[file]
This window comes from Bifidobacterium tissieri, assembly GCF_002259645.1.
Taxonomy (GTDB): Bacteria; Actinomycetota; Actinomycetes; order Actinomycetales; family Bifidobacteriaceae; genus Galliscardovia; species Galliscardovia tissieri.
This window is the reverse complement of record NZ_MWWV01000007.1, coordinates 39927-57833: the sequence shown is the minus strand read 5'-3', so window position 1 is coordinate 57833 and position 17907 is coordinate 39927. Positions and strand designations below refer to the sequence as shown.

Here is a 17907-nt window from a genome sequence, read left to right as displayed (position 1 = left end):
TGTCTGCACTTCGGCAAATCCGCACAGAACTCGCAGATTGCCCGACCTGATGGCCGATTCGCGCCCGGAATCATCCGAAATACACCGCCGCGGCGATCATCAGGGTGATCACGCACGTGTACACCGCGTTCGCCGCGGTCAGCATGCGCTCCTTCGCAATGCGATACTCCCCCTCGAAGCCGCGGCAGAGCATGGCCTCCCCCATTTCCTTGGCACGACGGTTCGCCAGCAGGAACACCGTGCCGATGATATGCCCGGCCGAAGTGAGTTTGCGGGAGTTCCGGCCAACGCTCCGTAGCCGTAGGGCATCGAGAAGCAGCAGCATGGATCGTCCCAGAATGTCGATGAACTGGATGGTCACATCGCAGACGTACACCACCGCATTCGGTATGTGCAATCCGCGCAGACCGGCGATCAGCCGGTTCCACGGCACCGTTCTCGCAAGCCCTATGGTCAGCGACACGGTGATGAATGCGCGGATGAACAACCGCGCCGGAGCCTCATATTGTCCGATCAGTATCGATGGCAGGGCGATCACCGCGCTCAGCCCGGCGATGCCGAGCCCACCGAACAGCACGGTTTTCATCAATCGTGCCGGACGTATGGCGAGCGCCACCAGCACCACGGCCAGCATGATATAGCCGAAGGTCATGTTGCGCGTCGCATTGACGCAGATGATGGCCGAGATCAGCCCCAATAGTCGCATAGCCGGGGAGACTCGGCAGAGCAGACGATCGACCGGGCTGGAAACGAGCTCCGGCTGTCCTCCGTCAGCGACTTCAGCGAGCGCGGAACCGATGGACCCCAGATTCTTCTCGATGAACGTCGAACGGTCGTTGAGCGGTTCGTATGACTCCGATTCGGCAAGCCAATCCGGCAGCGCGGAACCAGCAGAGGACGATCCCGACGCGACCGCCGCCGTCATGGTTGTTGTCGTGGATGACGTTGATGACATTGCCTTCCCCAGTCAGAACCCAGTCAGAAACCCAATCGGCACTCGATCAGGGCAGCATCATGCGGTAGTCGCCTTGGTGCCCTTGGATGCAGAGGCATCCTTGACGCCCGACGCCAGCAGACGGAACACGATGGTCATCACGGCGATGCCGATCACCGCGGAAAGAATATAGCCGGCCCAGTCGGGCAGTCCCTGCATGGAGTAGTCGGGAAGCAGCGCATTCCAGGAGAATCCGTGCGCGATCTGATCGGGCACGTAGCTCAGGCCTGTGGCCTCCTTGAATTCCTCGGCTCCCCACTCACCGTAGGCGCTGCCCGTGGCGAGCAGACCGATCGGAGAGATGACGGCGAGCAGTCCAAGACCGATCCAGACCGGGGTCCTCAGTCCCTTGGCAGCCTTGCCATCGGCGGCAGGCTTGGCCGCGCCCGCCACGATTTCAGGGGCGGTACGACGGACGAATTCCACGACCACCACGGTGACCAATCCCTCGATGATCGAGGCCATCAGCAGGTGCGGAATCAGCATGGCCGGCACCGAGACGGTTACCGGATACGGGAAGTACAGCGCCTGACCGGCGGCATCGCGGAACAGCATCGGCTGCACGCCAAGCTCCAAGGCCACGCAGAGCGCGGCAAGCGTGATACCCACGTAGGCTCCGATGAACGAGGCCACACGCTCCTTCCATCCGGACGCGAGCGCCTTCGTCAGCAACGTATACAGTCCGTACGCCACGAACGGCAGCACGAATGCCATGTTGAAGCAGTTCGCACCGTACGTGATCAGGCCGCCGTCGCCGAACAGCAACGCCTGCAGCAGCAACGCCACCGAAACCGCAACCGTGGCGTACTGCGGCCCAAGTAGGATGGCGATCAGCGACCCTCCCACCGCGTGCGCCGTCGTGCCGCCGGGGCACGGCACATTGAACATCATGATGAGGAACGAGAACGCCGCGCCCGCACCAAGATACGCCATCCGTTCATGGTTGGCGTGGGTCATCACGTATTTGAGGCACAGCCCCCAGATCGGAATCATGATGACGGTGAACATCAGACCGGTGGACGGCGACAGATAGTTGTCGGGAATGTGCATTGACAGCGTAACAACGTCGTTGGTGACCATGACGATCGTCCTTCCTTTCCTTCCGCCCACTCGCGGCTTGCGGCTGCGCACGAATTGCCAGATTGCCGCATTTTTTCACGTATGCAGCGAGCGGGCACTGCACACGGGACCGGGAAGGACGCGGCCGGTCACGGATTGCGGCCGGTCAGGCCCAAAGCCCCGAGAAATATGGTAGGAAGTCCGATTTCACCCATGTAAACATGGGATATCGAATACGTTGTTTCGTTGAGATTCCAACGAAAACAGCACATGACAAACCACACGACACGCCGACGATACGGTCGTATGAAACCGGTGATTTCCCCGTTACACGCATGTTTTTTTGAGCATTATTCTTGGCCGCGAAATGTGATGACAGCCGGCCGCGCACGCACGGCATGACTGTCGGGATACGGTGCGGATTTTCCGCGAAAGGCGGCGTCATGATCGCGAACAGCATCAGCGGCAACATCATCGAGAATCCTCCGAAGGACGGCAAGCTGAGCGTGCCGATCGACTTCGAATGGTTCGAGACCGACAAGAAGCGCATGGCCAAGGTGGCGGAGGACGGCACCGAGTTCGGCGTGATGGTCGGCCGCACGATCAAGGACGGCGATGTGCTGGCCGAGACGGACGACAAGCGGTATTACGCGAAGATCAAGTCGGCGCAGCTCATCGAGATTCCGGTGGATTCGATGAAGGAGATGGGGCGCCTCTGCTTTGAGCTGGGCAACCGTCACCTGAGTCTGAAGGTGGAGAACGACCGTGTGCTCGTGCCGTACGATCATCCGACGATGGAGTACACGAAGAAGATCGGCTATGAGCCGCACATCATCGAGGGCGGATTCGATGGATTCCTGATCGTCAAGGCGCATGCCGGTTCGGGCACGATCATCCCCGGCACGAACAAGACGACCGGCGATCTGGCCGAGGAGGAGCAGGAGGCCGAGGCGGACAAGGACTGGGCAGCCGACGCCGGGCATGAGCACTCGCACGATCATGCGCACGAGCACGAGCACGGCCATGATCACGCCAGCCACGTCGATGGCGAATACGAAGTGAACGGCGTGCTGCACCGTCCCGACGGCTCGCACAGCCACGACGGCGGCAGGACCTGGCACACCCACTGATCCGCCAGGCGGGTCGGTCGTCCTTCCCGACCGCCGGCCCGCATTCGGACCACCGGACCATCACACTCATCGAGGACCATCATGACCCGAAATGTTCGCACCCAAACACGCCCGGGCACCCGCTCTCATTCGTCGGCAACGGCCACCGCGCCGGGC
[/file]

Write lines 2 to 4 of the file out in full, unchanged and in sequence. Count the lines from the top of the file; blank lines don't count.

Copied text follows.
Taxonomy (GTDB): Bacteria; Actinomycetota; Actinomycetes; order Actinomycetales; family Bifidobacteriaceae; genus Galliscardovia; species Galliscardovia tissieri.
This window is the reverse complement of record NZ_MWWV01000007.1, coordinates 39927-57833: the sequence shown is the minus strand read 5'-3', so window position 1 is coordinate 57833 and position 17907 is coordinate 39927. Positions and strand designations below refer to the sequence as shown.

Here is a 17907-nt window from a genome sequence, read left to right as displayed (position 1 = left end):